My Kitchen Rules Recap: Imperfect Matcha

Betty is on MKR to chase her food dream. David is on MKR to chase Betty. If there is one ironclad rule of this show, it is that when a man and a woman team up and present themselves as “just friends”, the man is desperately hoping that the show is a pathway to her pants. If there is another ironclad rule of this show, it is that Pete Evans is a hypocritical jackass.

We begin with David and Betty eating breakfast together. Betty photographs her meal and posts it online — remember how she’s a “social media influencer”? Sweet Jesus, David is REALLY committed to losing his virginity to keep hanging around with this person.

Betty and David will be serving food “that their mothers have taught them”, which is really original, in the sense that a Masterchef contestant making a parfait is original. Pete and Manu peruse the menu. “It ticks all the boxes for me,” says Pete, after checking whether cavemen ate barramundi broth. Apparently they did.

Meanwhile David and Betty are shopping, and David is about to crash the car into a pillar in the carpark. While they shop they banter back and forth and say “hashtag” out loud — they have obviously heard that Tyson is the most-hated contestant and are intent on usurping that title.

The instant restaurant is called “Anchor and Palms”, which has some kind of deep meaning but I can’t be bothered listening to what it is. Something to do with boats I suppose. David and Betty set the table and then get to cooking, in that boring way that MKR contestants have.

Incidentally, David and Betty have this weird thing where they call each other “bro” and “sis”. This is meant to signify that they are DEFINITELY just friends and NOT involved romantically. Instead it comes across as a weird sexual head-game. And Betty clearly instituted this practice in order to keep David’s advances at bay, while David is going along with it in order to keep the flame of hope alive.

The guests arrive. Karen and Ros are hoping that David and Betty set “a new bar for us to aspire to”. She might mean in cooking terms, or in midwifery. Who knows? The door opens and everyone screams, because you know how normal people scream at each other literally every time they see each other? At least the screaming is more normal than Amy and Tyson, who express deep confusion at the human custom of “hugging” — Amy professes herself baffled by the earthling desire for physical contact. She thinks yearningly of life back home, where interpersonal relations are simple and communication is performed purely through the exchange of brain vibrations.

The guests enjoy getting to know Caz and Damo, or at least as much as it’s possible to enjoy this. Everyone takes turns telling the table what they do for a living. Except Tyson. Tyson just stares blankly at the others, having briefly forgotten how this human larynx works, probably because he was distracted by planning how he will tear the flesh from their bones later on.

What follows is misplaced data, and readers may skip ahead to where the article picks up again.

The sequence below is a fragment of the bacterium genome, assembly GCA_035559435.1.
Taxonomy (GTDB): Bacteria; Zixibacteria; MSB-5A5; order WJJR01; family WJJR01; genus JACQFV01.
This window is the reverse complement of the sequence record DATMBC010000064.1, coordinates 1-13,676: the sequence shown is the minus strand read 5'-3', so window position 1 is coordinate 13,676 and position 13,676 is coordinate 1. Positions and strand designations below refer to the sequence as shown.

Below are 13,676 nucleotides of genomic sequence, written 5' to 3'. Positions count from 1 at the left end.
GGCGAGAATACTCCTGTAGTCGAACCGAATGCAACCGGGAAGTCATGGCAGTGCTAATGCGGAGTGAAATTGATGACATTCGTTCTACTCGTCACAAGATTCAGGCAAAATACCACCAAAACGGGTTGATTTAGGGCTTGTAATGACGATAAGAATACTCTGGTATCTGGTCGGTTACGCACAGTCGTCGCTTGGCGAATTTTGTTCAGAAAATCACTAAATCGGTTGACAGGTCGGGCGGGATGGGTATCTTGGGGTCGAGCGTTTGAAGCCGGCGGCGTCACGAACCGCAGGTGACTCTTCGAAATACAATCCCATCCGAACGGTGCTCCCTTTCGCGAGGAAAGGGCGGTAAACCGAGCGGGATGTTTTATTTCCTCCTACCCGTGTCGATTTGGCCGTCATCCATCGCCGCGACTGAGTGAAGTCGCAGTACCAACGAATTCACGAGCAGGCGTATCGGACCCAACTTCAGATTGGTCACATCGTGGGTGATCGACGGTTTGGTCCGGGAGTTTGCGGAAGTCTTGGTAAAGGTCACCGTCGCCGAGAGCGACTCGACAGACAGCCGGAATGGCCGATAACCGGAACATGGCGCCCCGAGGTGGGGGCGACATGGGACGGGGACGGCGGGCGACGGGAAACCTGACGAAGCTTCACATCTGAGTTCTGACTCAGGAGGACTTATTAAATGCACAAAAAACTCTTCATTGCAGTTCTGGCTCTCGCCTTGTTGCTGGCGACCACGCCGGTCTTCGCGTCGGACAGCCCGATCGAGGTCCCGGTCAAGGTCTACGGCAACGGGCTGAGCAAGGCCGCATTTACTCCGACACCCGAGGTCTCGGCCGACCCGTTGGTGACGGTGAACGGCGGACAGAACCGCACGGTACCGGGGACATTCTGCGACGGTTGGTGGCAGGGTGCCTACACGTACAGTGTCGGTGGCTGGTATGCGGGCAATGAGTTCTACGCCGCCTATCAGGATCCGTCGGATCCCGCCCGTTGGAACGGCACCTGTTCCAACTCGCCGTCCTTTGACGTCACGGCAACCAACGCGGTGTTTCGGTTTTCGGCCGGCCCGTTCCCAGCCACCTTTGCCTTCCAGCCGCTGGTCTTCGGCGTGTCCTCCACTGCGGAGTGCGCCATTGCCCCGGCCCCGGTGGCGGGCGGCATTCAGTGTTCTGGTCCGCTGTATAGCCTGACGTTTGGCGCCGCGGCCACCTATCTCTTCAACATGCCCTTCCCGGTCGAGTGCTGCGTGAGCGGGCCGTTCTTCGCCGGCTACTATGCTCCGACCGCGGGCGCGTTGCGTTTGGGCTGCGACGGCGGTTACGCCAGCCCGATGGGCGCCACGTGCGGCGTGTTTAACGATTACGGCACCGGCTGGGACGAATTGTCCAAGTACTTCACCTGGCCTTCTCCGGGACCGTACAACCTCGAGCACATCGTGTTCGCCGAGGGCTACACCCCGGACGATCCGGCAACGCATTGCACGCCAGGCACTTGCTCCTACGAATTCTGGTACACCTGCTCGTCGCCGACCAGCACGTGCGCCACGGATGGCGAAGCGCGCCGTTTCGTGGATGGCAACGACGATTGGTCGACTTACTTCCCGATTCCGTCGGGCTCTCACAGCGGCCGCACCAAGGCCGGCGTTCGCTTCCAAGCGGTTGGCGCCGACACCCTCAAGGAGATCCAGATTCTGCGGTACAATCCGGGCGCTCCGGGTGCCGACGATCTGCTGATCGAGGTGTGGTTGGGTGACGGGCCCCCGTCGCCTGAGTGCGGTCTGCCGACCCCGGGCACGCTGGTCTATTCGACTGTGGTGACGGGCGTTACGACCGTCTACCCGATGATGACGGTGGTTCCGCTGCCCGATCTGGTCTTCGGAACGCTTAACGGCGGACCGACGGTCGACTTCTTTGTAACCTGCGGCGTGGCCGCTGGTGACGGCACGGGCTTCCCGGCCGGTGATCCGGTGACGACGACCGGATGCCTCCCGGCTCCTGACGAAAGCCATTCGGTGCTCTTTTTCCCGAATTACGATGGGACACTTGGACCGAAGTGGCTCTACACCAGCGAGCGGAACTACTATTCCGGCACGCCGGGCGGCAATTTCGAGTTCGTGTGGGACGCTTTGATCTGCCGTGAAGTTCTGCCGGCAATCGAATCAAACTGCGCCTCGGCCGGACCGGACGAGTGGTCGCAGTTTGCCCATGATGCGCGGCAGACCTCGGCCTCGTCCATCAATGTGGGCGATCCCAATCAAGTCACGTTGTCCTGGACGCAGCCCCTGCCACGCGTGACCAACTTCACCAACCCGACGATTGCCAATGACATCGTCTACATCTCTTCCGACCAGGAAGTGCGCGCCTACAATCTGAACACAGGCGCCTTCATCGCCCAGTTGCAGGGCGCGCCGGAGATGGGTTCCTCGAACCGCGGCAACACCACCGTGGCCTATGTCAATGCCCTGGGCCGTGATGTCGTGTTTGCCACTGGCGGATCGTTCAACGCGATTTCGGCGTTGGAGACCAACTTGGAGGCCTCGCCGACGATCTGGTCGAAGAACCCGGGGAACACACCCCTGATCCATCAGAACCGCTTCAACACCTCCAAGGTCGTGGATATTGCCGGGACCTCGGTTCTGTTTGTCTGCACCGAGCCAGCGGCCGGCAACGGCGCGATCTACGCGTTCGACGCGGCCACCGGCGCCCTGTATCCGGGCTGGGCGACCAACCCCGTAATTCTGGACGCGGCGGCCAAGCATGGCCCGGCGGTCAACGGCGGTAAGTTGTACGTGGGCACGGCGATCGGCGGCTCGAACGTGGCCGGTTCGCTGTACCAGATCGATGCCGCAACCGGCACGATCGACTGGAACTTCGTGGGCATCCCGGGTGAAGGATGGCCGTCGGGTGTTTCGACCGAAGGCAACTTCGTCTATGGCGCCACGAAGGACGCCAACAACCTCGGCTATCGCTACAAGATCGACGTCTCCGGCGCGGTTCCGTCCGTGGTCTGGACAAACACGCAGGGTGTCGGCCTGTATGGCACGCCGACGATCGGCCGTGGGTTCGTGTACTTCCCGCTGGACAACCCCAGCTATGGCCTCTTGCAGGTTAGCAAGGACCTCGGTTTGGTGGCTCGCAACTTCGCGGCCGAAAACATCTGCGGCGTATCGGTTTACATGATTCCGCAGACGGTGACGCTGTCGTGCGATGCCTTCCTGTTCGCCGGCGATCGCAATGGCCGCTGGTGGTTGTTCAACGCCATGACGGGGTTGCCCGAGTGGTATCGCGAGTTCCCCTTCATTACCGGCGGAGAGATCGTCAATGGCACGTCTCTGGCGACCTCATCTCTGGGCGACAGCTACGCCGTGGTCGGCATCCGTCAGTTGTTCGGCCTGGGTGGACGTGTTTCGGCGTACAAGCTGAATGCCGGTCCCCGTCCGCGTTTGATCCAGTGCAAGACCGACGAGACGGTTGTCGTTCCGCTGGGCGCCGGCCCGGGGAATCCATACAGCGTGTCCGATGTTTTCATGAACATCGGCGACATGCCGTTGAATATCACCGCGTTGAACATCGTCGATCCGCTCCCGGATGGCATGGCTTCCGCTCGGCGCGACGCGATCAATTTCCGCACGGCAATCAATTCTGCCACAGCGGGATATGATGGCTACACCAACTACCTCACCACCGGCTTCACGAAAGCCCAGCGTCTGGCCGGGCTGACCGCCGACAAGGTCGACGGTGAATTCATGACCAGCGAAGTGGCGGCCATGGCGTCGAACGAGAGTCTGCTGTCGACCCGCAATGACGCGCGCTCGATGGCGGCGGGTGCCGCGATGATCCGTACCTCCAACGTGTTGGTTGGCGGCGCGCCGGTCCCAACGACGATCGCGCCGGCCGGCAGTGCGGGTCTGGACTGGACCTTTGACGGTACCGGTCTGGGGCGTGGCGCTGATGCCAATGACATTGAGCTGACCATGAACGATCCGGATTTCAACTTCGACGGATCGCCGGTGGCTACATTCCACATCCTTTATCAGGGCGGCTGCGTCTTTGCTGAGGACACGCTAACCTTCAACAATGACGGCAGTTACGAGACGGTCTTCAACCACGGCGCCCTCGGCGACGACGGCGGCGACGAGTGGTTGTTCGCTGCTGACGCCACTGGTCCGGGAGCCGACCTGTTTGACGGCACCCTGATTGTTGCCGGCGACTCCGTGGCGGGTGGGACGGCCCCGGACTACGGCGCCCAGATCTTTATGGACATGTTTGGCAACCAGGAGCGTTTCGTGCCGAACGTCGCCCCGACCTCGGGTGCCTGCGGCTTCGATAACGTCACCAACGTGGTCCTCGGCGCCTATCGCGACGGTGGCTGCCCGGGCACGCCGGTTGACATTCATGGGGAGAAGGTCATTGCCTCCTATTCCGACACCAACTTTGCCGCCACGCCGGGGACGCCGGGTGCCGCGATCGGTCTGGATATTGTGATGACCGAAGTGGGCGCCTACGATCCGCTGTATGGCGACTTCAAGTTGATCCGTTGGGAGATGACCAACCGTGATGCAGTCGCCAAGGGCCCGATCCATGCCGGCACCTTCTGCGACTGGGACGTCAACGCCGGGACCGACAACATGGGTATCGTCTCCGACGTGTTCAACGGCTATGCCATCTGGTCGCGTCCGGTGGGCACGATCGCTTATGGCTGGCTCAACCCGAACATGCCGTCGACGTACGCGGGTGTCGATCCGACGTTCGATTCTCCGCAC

Pictured: Amy and Tyson’s dad.

Or maybe he just doesn’t want them to know he’s an Uber driver.

Pete and Manu show up, to the strains of a really weird song. I don’t know who chooses the soundtrack of this show, but they’ve never seen even one episode.

David and Betty unveil their menu. Bek’s (yeah, did I mention? Apparently it’s spelt Bek. She has so many layers) mouth is watering, but that’s really just a physiological thing, don’t take it as any kind of endorsement.

“I don’t really cook South-East Asian food,” says Tyson, which is as huge a surprise as if you found out that he wears three pairs of underpants at once. You get the feeling he’d really be happier if he didn’t have to acknowledge the existence of Asia, let alone eat its food.

“These buns are stressing me out,” says Betty in the kitchen. David, gazing wistfully at her from behind, agrees. But while the buns were a worry, the pork has turned out beautifully, and David feels the omens are good.

In the dining room, Kyle and Bek can’t take their eyes off each other, or their insistent gonads in their pants. Other guests make jokes about Kyle and Bek getting married, which is a terribly quaint way to react: the atmosphere is less matrimonial than that of an extended sweaty Bek-Kyle hornfest. They’re one smouldering look away from sweeping the table clear and jumping onto it.

Entree is served. “It’s not what I was expecting,” says Tim, which is weird because he had a menu. “I would Instagram that,” says Ash, like a total knobend. “The bun wasn’t fluffy at all,” Amy whines, having heard tales of humans and their fluffy buns and allowed herself the unforgivable indulgence of anticipation.

Meanwhile on Channel Ten Steve Price is eating something disgusting and you may write your own joke.

David is concerned about the steamed bun. “It has to be perfect,” says Betty, but it doesn’t really — Caz and Damo only got 62. Pete reckons the bun is pretty good though: even though it betrays his most cherished principles, he liked the entree. Manu is much more negative about the dish — “it would’ve been nice to see a little bit more technique from you guys,” he says mournfully, the way you might talk to your child after it accidentally burns your house down.

Overall, the entree goes down pretty well with the guests, apart from — haha, as if you need to be told who the exception is. “I don’t think it’s as strong as I was expecting,” says Amy, which is pretty rich from someone who chose Tyson as her teammate. “A bit of a miss,” says Tyson, referring to the entree and not to his haircut.

In the kitchen, Betty and David are making Betty’s mum’s favourite dish. “This is for you Mum,” says Betty, but it’s not — Betty’s mum isn’t getting any of it. She’s not even there. But it’s good to know that if they stuff this dish up, it will absolutely be a direct insult to Betty’s mum.

Meanwhile Tyson is slagging of Bek and Ash’s food knowledge. “My gut feel is that Bek and Ash are fairly naive,” he says, lying shamelessly — he has no gut. Food is deposited directly into his cud-pouch. He then bangs on for way too long about broth and vegetables and all kinds of foodie wank that nobody cares about, having misread his how-to-talk-to-humans manual and come to the conclusion that people are interested in his views on broth.